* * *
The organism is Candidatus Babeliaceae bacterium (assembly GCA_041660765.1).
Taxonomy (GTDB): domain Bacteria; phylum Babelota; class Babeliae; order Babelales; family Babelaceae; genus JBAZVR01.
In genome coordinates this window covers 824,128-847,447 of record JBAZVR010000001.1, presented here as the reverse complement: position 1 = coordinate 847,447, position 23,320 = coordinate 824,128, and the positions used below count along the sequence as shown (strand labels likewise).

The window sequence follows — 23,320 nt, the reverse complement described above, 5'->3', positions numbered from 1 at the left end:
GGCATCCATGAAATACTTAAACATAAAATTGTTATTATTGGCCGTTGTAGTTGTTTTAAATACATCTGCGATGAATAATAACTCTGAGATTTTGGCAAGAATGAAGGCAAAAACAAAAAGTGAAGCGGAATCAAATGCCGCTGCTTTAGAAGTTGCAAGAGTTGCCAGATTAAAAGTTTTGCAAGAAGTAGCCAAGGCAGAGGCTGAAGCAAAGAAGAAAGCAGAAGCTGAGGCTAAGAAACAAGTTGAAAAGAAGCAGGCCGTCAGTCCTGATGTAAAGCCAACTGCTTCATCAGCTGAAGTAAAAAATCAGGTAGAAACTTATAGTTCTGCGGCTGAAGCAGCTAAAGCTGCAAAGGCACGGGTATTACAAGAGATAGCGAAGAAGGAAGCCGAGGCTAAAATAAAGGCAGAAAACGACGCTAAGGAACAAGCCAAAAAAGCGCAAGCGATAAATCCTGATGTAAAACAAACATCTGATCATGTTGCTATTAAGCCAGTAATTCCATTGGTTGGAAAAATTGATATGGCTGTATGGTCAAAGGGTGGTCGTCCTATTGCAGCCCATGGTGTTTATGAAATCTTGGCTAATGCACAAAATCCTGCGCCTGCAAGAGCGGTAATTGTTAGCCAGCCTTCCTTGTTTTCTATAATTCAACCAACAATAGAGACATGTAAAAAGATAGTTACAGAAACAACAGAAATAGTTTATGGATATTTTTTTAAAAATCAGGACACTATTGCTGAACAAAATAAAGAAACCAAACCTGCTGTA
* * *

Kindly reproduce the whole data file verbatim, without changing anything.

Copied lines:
The organism is Candidatus Babeliaceae bacterium (assembly GCA_041660765.1).
Taxonomy (GTDB): domain Bacteria; phylum Babelota; class Babeliae; order Babelales; family Babelaceae; genus JBAZVR01.
In genome coordinates this window covers 824,128-847,447 of record JBAZVR010000001.1, presented here as the reverse complement: position 1 = coordinate 847,447, position 23,320 = coordinate 824,128, and the positions used below count along the sequence as shown (strand labels likewise).

The window sequence follows — 23,320 nt, the reverse complement described above, 5'->3', positions numbered from 1 at the left end:
GGCATCCATGAAATACTTAAACATAAAATTGTTATTATTGGCCGTTGTAGTTGTTTTAAATACATCTGCGATGAATAATAACTCTGAGATTTTGGCAAGAATGAAGGCAAAAACAAAAAGTGAAGCGGAATCAAATGCCGCTGCTTTAGAAGTTGCAAGAGTTGCCAGATTAAAAGTTTTGCAAGAAGTAGCCAAGGCAGAGGCTGAAGCAAAGAAGAAAGCAGAAGCTGAGGCTAAGAAACAAGTTGAAAAGAAGCAGGCCGTCAGTCCTGATGTAAAGCCAACTGCTTCATCAGCTGAAGTAAAAAATCAGGTAGAAACTTATAGTTCTGCGGCTGAAGCAGCTAAAGCTGCAAAGGCACGGGTATTACAAGAGATAGCGAAGAAGGAAGCCGAGGCTAAAATAAAGGCAGAAAACGACGCTAAGGAACAAGCCAAAAAAGCGCAAGCGATAAATCCTGATGTAAAACAAACATCTGATCATGTTGCTATTAAGCCAGTAATTCCATTGGTTGGAAAAATTGATATGGCTGTATGGTCAAAGGGTGGTCGTCCTATTGCAGCCCATGGTGTTTATGAAATCTTGGCTAATGCACAAAATCCTGCGCCTGCAAGAGCGGTAATTGTTAGCCAGCCTTCCTTGTTTTCTATAATTCAACCAACAATAGAGACATGTAAAAAGATAGTTACAGAAACAACAGAAATAGTTTATGGATATTTTTTTAAAAATCAGGACACTATTGCTGAACAAAATAAAGAAACCAAACCTGCTGTA